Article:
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Government Infrastructure Spending is Key to Commodities Demand

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Sep. 25 2015, Published 3:46 p.m. ET

Poor global economic growth

The recent muted economic growth forced many countries to revise their GDP numbers and trim their guidance. The slowing economy has subdued the demand for energy, industrial metals, and agricultural commodities. In the case of crude oil, oversupply from OPEC (Organization of Petroleum Exporting Countries) and falling demand from China and the United States led to the fall of crude oil correcting ~60% in a span of just one year.

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Oil refiners like Marathon Oil (MRO) and Tesoro Corporation (TSO) benefited during this oil price drop due to minimized feeding costs. Below is a chart illustrating how the International Monetary Fund (or IMF) commodities index reacted historically to the United States dollar index. A strong dollar makes the commodities more expensive.

Savings glut

Savings exceeding investments is an important factor in this vicious slowing economic growth cycle. Fund managers see more contribution to this savings glut from emerging countries like China, Brazil, and Europe. It may result into a much lower demand and further weaker economic growth.

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Oversupply is the main concern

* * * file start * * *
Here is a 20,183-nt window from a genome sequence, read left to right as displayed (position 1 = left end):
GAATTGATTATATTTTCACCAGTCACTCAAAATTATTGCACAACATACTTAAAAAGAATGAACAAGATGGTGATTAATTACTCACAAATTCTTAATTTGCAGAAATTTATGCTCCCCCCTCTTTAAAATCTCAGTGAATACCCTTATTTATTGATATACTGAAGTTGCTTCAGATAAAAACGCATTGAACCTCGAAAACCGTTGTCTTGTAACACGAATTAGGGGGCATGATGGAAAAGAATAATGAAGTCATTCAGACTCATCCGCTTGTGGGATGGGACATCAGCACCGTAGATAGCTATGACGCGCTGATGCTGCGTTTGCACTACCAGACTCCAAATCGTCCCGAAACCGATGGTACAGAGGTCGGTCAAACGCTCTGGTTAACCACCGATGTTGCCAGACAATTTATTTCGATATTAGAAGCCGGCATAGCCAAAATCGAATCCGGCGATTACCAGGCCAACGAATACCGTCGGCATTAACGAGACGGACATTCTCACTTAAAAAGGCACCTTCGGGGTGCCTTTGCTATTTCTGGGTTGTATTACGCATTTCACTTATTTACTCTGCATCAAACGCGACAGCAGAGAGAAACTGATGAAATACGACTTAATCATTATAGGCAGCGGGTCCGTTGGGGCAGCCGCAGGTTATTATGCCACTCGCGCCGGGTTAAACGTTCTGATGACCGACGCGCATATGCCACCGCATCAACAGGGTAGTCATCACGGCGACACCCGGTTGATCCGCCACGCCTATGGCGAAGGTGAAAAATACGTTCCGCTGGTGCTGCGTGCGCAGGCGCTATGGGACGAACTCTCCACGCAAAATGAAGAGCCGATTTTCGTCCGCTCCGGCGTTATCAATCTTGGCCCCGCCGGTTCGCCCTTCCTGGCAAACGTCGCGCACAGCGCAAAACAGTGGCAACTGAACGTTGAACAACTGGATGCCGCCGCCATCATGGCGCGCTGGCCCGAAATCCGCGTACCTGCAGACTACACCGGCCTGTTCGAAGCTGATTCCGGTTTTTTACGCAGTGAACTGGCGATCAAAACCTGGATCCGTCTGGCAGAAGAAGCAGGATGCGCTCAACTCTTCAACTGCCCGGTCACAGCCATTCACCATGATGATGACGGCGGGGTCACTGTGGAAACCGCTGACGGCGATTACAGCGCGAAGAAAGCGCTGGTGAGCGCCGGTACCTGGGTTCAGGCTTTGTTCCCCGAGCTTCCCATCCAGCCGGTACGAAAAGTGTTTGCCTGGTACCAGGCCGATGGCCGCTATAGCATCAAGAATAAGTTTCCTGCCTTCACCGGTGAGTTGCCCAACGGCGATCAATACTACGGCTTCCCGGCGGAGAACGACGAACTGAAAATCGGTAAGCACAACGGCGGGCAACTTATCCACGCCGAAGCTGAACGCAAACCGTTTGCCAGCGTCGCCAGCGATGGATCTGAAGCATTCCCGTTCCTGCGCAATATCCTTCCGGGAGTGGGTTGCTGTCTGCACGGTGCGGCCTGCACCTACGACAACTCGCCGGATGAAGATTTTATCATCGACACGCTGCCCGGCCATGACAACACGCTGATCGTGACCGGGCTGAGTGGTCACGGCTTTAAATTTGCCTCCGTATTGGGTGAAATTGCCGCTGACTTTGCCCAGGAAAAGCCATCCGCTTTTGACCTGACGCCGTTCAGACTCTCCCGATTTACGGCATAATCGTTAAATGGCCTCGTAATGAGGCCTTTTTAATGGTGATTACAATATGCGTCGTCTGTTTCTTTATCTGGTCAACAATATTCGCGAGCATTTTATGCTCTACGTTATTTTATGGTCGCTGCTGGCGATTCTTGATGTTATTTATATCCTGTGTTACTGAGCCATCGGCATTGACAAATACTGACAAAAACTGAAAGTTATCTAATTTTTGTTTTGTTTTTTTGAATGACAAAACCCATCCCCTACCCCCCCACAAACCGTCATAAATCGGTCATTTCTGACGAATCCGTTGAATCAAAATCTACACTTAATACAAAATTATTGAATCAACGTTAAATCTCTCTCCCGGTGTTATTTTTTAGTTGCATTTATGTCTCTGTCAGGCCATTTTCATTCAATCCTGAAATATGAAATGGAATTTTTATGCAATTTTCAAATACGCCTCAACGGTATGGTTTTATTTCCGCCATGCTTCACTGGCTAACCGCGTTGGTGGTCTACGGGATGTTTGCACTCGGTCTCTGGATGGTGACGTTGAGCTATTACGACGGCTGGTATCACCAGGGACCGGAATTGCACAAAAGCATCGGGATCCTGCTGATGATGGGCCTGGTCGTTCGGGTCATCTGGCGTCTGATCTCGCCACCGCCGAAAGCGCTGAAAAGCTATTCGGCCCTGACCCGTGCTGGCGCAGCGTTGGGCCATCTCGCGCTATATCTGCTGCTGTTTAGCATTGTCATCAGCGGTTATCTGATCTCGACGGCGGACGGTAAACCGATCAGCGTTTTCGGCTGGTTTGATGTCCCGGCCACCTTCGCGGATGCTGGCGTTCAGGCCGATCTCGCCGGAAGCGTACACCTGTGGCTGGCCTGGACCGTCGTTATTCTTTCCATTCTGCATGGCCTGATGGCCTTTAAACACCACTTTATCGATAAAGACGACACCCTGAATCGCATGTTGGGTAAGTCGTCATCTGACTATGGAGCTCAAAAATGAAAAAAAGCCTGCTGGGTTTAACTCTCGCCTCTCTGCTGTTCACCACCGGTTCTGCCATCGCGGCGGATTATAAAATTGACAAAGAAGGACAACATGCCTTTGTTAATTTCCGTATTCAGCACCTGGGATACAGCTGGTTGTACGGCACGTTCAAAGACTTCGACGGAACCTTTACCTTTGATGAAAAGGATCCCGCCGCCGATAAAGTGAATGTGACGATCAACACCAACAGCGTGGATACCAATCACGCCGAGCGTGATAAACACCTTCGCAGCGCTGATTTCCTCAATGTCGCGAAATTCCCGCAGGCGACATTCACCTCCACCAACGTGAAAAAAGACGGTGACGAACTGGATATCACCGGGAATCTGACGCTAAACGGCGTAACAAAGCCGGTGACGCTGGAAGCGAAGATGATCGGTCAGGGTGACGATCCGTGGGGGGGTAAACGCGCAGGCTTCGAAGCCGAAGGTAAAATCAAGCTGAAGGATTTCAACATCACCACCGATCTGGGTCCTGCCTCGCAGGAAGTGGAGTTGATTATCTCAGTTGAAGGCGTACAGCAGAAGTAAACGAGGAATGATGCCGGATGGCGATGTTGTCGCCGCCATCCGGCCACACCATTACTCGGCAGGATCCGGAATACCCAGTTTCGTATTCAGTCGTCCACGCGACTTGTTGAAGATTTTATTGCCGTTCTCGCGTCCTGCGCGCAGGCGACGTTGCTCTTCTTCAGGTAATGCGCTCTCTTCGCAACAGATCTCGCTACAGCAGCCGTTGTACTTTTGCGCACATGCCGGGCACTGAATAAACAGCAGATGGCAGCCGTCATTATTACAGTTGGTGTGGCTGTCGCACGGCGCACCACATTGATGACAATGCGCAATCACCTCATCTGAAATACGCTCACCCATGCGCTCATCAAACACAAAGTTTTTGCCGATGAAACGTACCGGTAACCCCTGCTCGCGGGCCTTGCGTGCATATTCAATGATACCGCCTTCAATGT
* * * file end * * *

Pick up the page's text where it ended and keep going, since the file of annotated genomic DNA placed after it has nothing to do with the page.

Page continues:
The supply–demand imbalance is driving the commodities prices southward. Tepid growth in Europe and China has marred infrastructural spending, which is negative for industrial metals. Falling prey to the sagging demand, the world’s largest fertilizer producer, Potash Corp. (POT) and agribusiness giant Bunge Ltd. (BG) also took a severe hit in earnings.

Why is China so important?

China (GXC) started spending aggressively on infrastructure in early 2000, leading to the commodities super cycle. China is the largest consumer of commodities like steel, coal, gold, and copper, as well as 12% of global oil consumption.

The recent fall in Chinese markets and the hurried intervention by regulators to boost the economy indeed created a global shockwave. Fund managers should be desperately waiting for a revival in commodity prices so that the mutual funds scorecard again turns green.

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